Revision of Military Lending Act Highlights Need For a Rate Cap on All Consumer Loans
The Obama administration has proposed much-needed improvements in federal rules that are supposed to protect service members from predatory loans that trap them in debt and, in certain circumstances, can end their military careers. The changes would repair glaring weaknesses in the rules used to carry out the Military Lending Act of 2007. But the administration and Congress should not stop there. Millions of civilians are also exposed to ruinously priced loans. What is needed is a national consumer lending standard — and interest rate cap — to ensure fair credit in the country as a whole.
The Military Lending Act sought to protect service members from debt traps by applying a 36 percent interest cap and other consumer protections to a subset of products, including certain kinds of payday loans and vehicle title loans. However, open-ended credit, long-term installment loans and some other products fell outside those rules.
Even after the law was passed, a South Carolina lender gave a service member a $1,615 title loan on a 13-year-old car and charged $15,613 in interest — an annual rate of 400 percent — without violating federal law. The new proposed rules close this and other loopholes by applying the 36 percent cap to most credit products aimed at service members, with some common-sense exemptions.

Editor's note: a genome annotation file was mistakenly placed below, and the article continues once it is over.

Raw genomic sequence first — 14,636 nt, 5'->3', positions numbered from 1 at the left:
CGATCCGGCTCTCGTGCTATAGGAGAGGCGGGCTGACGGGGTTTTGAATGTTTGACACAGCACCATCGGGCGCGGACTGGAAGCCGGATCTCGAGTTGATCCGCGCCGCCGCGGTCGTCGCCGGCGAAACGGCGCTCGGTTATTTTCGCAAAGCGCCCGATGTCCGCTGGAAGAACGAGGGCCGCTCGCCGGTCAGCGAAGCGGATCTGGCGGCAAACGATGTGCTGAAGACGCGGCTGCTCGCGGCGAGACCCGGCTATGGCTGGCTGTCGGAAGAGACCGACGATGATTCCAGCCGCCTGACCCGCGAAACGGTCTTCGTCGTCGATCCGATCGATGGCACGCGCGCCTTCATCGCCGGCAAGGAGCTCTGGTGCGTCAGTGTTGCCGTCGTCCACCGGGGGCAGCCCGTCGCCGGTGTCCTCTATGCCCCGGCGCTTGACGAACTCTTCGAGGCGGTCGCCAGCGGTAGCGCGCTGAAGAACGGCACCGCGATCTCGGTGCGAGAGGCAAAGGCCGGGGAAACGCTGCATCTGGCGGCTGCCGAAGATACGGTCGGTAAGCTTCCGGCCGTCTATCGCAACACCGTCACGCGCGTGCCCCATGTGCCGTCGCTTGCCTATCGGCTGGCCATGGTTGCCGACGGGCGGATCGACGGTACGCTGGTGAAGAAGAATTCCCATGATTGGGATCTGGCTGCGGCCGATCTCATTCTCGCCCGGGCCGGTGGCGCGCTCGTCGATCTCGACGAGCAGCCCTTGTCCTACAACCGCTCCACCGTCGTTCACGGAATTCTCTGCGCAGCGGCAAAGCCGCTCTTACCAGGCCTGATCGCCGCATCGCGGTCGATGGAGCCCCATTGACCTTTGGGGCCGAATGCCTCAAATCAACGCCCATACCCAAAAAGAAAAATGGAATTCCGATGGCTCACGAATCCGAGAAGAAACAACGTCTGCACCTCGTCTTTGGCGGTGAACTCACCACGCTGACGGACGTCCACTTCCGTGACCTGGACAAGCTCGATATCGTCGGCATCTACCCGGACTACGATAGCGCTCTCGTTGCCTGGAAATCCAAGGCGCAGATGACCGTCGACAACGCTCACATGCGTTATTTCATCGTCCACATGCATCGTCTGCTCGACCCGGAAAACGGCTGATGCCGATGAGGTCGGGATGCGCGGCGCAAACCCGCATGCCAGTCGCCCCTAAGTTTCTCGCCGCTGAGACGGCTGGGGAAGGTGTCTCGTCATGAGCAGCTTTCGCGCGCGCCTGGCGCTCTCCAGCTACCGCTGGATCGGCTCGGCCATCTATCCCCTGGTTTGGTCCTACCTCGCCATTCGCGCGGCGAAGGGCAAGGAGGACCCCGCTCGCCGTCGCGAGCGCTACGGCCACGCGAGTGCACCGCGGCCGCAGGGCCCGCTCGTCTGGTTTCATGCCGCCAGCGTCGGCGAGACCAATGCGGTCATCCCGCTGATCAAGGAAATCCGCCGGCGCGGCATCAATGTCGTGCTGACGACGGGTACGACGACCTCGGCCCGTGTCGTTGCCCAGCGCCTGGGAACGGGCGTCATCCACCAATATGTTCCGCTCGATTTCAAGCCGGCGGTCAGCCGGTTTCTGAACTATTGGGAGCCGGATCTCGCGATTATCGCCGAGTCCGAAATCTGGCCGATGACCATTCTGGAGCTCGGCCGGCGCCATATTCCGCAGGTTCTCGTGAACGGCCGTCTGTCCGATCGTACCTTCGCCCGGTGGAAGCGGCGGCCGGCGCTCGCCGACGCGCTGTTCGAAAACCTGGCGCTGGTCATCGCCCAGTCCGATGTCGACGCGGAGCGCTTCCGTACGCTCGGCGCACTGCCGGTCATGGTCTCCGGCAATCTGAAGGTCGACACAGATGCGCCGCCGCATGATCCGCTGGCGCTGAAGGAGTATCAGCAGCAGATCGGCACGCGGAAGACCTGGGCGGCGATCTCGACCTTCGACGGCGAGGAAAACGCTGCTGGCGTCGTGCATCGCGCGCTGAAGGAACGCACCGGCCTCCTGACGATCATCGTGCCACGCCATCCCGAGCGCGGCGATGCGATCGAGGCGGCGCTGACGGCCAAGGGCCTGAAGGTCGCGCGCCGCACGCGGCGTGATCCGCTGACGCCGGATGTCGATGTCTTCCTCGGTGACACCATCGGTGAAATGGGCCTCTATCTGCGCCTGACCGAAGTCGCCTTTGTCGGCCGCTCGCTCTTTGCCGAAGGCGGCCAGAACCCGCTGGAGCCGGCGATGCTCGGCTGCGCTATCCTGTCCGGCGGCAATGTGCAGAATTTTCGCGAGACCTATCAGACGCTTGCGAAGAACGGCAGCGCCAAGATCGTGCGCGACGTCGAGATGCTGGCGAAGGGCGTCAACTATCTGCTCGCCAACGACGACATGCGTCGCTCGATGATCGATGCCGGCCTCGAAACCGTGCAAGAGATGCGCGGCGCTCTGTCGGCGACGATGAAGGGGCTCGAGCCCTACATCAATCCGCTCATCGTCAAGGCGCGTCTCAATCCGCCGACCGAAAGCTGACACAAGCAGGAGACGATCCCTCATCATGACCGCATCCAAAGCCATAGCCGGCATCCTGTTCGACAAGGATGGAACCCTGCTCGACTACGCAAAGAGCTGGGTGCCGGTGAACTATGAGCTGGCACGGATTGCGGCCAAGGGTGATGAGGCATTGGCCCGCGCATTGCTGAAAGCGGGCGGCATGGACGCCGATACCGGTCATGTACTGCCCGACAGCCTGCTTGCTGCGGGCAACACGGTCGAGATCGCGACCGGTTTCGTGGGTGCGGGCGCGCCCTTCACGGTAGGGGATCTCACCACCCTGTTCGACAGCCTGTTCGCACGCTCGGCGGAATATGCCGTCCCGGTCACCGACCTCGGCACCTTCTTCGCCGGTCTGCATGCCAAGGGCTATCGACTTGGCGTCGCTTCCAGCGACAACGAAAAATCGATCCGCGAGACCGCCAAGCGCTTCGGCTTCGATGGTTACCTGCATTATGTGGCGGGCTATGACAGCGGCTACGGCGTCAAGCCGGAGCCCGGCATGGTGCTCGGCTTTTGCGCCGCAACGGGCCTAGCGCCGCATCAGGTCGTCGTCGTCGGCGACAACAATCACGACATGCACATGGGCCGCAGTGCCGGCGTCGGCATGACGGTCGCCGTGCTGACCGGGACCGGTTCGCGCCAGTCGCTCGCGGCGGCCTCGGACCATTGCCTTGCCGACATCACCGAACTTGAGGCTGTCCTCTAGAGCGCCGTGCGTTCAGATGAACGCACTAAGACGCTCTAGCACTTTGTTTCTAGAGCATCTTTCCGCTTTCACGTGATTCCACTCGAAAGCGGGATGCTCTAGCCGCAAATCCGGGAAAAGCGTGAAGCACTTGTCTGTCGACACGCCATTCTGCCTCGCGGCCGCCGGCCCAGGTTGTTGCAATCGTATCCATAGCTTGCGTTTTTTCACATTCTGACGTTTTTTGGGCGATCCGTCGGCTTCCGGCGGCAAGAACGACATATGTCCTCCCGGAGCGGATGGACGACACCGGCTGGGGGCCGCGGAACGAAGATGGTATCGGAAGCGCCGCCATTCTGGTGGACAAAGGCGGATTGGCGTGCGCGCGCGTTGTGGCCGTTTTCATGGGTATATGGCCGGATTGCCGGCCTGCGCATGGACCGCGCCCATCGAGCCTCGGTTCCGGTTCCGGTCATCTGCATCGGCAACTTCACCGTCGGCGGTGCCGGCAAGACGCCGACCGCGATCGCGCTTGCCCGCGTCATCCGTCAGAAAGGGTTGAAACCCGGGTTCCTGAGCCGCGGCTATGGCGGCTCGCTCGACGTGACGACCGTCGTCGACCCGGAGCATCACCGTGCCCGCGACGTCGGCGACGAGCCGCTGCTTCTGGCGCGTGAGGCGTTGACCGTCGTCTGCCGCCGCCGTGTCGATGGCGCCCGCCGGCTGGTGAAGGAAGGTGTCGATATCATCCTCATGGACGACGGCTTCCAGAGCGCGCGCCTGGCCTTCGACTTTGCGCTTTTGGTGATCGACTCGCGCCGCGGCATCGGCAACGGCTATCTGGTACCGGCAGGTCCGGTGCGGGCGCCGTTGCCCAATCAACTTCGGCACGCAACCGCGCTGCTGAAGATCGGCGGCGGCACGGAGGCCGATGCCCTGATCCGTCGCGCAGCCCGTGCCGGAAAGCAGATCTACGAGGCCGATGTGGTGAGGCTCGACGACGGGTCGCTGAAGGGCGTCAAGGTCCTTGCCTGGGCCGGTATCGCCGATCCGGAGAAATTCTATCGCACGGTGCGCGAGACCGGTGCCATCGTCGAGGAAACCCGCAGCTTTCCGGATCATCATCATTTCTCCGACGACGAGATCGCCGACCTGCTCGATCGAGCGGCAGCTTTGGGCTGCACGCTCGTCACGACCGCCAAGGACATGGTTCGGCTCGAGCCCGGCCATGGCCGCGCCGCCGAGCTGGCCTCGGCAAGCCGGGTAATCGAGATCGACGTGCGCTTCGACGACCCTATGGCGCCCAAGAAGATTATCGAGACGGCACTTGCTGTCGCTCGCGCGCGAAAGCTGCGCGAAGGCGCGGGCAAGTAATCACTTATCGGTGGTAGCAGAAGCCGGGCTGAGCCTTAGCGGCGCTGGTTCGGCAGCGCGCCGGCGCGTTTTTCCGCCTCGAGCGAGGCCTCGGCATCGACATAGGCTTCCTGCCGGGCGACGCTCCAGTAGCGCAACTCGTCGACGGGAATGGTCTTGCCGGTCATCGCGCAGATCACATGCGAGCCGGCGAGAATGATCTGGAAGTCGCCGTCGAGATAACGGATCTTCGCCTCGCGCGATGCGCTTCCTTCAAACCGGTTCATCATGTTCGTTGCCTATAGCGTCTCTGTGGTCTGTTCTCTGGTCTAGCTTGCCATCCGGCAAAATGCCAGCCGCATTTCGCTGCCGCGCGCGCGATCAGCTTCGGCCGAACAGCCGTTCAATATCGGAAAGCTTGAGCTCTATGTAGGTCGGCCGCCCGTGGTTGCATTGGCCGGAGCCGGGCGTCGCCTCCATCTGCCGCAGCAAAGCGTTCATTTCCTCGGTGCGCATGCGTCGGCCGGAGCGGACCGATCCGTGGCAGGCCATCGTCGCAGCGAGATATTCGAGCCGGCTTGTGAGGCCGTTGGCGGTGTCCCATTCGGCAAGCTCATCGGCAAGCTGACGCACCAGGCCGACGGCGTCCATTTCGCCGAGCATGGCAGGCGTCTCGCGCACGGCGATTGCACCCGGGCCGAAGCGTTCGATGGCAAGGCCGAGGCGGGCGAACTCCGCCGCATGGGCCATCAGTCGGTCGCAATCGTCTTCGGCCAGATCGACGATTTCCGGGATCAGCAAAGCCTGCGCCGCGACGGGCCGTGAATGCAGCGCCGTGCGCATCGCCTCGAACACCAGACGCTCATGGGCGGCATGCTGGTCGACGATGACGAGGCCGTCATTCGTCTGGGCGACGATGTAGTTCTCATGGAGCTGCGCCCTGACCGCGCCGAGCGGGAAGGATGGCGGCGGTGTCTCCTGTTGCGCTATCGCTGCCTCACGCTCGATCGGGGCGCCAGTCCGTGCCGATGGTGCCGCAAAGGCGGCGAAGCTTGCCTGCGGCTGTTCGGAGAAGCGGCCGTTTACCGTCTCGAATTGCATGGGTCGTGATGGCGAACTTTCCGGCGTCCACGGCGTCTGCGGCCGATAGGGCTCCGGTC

Troops who are saddled with excessive debt are burdensome to the military. They have morale problems and are costlier to manage because they need counseling and other services. Debt also affects military readiness: Thousands of troops have been barred from serving abroad because the debt they carry is thought to make them security risks.
The predatory loans that are pushing service members into penury, however, are not unique to them. Earlier this year, for example, the federal Consumer Financial Protection Bureau found that hidden fees and charges on payday loans were so high that only 15 percent of borrowers could raise the money to repay the total debt on time without quickly borrowing again. Nearly two-thirds of the borrowers were forced to renew their loans — some more than 10 times — depleting their resources and digging them deeper and deeper into financial holes.